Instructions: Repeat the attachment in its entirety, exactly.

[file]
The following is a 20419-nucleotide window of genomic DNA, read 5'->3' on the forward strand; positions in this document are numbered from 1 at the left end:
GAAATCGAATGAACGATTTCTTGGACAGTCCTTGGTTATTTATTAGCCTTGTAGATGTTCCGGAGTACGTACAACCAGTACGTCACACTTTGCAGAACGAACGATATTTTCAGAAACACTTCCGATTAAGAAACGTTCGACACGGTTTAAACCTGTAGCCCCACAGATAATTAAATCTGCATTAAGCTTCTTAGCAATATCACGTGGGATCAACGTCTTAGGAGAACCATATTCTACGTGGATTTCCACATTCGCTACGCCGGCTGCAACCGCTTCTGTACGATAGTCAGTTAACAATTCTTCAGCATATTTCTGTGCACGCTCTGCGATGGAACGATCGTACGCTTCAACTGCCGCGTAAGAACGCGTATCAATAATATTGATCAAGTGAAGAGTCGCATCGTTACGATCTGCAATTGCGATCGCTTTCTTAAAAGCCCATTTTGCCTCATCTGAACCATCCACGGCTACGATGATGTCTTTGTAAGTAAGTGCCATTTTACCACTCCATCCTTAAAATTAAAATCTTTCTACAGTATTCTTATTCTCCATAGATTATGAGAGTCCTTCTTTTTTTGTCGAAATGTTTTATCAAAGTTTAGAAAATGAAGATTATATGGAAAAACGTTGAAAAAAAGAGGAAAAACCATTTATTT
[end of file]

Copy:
The following is a 20419-nucleotide window of genomic DNA, read 5'->3' on the forward strand; positions in this document are numbered from 1 at the left end:
GAAATCGAATGAACGATTTCTTGGACAGTCCTTGGTTATTTATTAGCCTTGTAGATGTTCCGGAGTACGTACAACCAGTACGTCACACTTTGCAGAACGAACGATATTTTCAGAAACACTTCCGATTAAGAAACGTTCGACACGGTTTAAACCTGTAGCCCCACAGATAATTAAATCTGCATTAAGCTTCTTAGCAATATCACGTGGGATCAACGTCTTAGGAGAACCATATTCTACGTGGATTTCCACATTCGCTACGCCGGCTGCAACCGCTTCTGTACGATAGTCAGTTAACAATTCTTCAGCATATTTCTGTGCACGCTCTGCGATGGAACGATCGTACGCTTCAACTGCCGCGTAAGAACGCGTATCAATAATATTGATCAAGTGAAGAGTCGCATCGTTACGATCTGCAATTGCGATCGCTTTCTTAAAAGCCCATTTTGCCTCATCTGAACCATCCACGGCTACGATGATGTCTTTGTAAGTAAGTGCCATTTTACCACTCCATCCTTAAAATTAAAATCTTTCTACAGTATTCTTATTCTCCATAGATTATGAGAGTCCTTCTTTTTTTGTCGAAATGTTTTATCAAAGTTTAGAAAATGAAGATTATATGGAAAAACGTTGAAAAAAAGAGGAAAAACCATTTATTT